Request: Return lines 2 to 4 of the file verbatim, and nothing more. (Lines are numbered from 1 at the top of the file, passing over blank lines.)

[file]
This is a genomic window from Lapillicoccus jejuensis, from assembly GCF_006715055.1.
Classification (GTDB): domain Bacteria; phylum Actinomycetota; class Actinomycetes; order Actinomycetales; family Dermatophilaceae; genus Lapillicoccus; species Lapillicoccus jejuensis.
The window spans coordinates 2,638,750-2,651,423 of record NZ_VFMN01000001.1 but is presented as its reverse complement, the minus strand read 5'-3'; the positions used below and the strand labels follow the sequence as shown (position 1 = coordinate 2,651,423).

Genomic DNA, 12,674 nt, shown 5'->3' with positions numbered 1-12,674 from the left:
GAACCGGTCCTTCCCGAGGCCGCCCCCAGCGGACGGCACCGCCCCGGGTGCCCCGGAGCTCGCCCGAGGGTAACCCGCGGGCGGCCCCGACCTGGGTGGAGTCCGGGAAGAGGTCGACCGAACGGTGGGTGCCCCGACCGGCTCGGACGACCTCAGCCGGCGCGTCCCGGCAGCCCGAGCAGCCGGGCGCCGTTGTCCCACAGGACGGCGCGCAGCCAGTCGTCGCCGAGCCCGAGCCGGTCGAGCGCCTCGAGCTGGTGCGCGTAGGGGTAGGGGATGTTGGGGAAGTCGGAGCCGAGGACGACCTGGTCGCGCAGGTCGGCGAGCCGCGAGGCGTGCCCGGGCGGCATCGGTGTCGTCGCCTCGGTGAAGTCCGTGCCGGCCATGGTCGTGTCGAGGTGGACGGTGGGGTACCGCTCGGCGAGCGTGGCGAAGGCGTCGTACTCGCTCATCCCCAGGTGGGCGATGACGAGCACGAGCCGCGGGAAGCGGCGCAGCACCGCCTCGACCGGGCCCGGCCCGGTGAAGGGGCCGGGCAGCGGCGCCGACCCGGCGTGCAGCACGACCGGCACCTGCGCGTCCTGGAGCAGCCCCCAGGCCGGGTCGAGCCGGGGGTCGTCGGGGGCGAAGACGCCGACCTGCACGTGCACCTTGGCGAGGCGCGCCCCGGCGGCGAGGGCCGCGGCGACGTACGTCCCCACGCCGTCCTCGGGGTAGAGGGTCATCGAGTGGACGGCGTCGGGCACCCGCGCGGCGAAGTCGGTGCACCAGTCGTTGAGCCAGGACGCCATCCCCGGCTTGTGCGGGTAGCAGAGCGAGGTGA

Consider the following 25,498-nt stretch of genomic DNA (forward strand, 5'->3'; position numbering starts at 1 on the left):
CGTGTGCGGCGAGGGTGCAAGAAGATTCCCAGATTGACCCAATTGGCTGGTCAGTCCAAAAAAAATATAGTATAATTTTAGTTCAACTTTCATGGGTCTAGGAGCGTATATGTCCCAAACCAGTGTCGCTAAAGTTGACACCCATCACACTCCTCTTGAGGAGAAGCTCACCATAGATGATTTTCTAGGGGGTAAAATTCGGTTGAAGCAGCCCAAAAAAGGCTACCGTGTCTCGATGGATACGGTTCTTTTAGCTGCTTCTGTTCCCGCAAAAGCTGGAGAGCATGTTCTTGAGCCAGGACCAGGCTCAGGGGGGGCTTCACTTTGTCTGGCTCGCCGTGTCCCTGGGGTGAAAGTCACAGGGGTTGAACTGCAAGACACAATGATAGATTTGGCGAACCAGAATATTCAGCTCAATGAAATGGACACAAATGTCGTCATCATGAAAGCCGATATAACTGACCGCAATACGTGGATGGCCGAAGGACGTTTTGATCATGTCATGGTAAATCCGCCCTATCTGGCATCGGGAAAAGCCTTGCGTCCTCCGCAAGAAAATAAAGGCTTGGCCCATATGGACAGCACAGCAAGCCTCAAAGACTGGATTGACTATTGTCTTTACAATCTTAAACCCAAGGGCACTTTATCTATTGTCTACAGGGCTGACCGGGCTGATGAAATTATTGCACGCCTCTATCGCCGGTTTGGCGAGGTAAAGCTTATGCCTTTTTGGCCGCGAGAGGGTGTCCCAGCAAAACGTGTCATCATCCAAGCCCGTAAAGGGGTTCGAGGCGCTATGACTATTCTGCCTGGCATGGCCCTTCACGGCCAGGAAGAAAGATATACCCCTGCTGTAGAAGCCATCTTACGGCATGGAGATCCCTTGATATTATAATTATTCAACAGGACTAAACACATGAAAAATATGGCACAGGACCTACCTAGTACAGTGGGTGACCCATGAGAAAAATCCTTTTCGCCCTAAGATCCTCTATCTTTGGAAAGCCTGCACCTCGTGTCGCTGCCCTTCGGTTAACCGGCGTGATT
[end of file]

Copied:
Classification (GTDB): domain Bacteria; phylum Actinomycetota; class Actinomycetes; order Actinomycetales; family Dermatophilaceae; genus Lapillicoccus; species Lapillicoccus jejuensis.
The window spans coordinates 2,638,750-2,651,423 of record NZ_VFMN01000001.1 but is presented as its reverse complement, the minus strand read 5'-3'; the positions used below and the strand labels follow the sequence as shown (position 1 = coordinate 2,651,423).

Genomic DNA, 12,674 nt, shown 5'->3' with positions numbered 1-12,674 from the left: